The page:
Tuesday, February 17, 2015

The Walking Dead: Them

How does God work in the universe he created? Did he just set it into motion and then watch things play out, occasionally intervening with a miracle when it's important to his purposes? Or is he intimately involved with every aspect of his creation, working through the natural processes and relationships to bring about his purposes?

In this week's episode of The Walking Dead, this question seemed to explode from the screen.

It was a strange episode, one that I felt was a little slow. There has been a lot of death recently and our characters, especially Maggie, Daryl and Sasha, are at the end of their ropes. Food and water are scarce, they are running out of energy as they try to make it to D.C., and grief is overwhelming. As Rick notes in a story he tells toward the end of the hour, they - not the "walkers," - are really the "walking dead." (It was really cool how the name of the show actually made its way into the dialogue.) The only thing is, we have spent nearly two episodes dealing with these emotions without much plot movement. In my opinion, it's time to restore the balance with some plot development.

That said, I was really moved by Maggie's character progression, and it related directly to the questions at the start of this post. For those who don't follow the show (you probably stopped reading long ago anyway), Maggie's father, a deeply religious man was beheaded recently. She wandered through Georgia wondering whether her husband Glenn and sister Beth were dead. She was reunited with Glenn, but thought Beth was dead. She then found out that her sister was alive, only to have her snatched away in a gruesome death shortly after learning the good news.

She is devastated.

And as the episode begins, it is clear that whatever faith she ever had is, at best, hanging by a thread. First, she has a conversation with Gabriel, a priest who is dealing with his own failings to do what he knows is right. Gabriel tries to help, offering to be there if she needs someone to talk to. She says to him, "My daddy was religious. I used to be." When he offers to listen, she says, "Please stop" and cuts him off cold. She doesn't want to talk about it.

Later, the group is overjoyed by a rainstorm that blows up providing them much needed water. Gabriel gives thanks to God, but Maggie just sands with a blank expression. She is not impressed.

The group finds shelter from the storm in a barn that Daryl had seen. As they walk in, Maggie notices a Bible sitting on top of a stack of books. The fact that she sees it is emphasized by the way the scene was shot. Clearly the role of God in all this and whether Maggie can return to her father's faith is being set before us.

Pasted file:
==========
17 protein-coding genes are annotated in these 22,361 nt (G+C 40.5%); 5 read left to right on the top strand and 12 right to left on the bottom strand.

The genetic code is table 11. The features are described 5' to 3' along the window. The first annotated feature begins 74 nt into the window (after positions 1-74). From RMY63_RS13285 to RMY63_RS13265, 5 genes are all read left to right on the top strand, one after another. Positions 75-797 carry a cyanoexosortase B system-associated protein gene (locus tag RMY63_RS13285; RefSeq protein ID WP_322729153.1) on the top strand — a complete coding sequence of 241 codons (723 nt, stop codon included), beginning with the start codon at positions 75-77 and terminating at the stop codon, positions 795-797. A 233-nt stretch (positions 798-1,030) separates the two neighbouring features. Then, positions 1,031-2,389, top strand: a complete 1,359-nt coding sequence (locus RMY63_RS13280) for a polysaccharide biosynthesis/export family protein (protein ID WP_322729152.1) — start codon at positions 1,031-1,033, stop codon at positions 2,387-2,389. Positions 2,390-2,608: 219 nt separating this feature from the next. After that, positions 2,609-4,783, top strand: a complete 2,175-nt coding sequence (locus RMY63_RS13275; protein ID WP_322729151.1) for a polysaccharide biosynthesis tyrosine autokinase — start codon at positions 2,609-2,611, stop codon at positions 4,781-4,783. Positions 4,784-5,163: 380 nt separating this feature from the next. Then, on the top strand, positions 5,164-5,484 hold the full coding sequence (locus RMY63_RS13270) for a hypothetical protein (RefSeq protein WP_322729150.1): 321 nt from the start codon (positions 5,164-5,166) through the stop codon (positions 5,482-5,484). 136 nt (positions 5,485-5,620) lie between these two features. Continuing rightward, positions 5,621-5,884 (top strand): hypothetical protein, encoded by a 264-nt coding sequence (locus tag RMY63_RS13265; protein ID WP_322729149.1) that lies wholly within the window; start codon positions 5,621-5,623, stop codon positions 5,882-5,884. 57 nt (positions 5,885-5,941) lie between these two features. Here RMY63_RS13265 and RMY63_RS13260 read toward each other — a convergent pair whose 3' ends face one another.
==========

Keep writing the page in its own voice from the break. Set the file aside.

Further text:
That night, after they have all tried to go to sleep, a bunch of walkers (zombies) comes to the barn door and are attempting to break it down and kill them all. And the storm is raging with high winds that may blow the door in. With our three grieving characters taking there lead, the group works together to keep them out.

Cut to the next morning. Everyone is safe, and we see Maggie awaken first and soon she and Sasha are walking outside the barn. It's hard to describe what they see. Look at the tornado path, the way tress have been leveled, and how a bunch of walkers were disabled:

Sasha says, "Look at this......it should have torn us apart.....it didn't."

And then, while looking at a beautiful sunrise, "Why are we here?"

And you can see in their eyes that they are trying to make sense of it all:

Sasha and Maggie
So back to our question...how does God work? Without attributing intent to the writers (which is never a good idea), I saw a very clear journey through pain and doubt, with the first steps back toward faith. As they surveyed the wreckage after the storm (tornado?), it was very clear that something had happened, something significant. A miracle? The natural result of weather?

God as presented in Scripture is one who works his will through everything that happens. So while so many want this to be an either/or question, I believe it is more accurate to see it as both/and. It was the working of God to save them, but he did so through the working of his creation. He sent a storm to give them water and, as it turned out, to protect them from the walkers who were about to kill them. He wills and works for his good pleasure.

As I watch over the next few weeks, I hope I'm going to see this a turning point of hope and faith. That Maggie, one of my favorite characters, will see why her father believed and return the the faith of her youth. And that this will provide hope for everyone as they navigate this post-apocalyptic world.

More than that, I hope and pray that I will learn from it as I navigate the stresses of my world and seek to interpret the tragedies we are seeing in the news. Things may seem to be at their worst, but there is a God working for our good, and all the suffering, tragedy, and even stress are being used to mold his children into what he wants us to be.

Then we, the walking dead, can have life.

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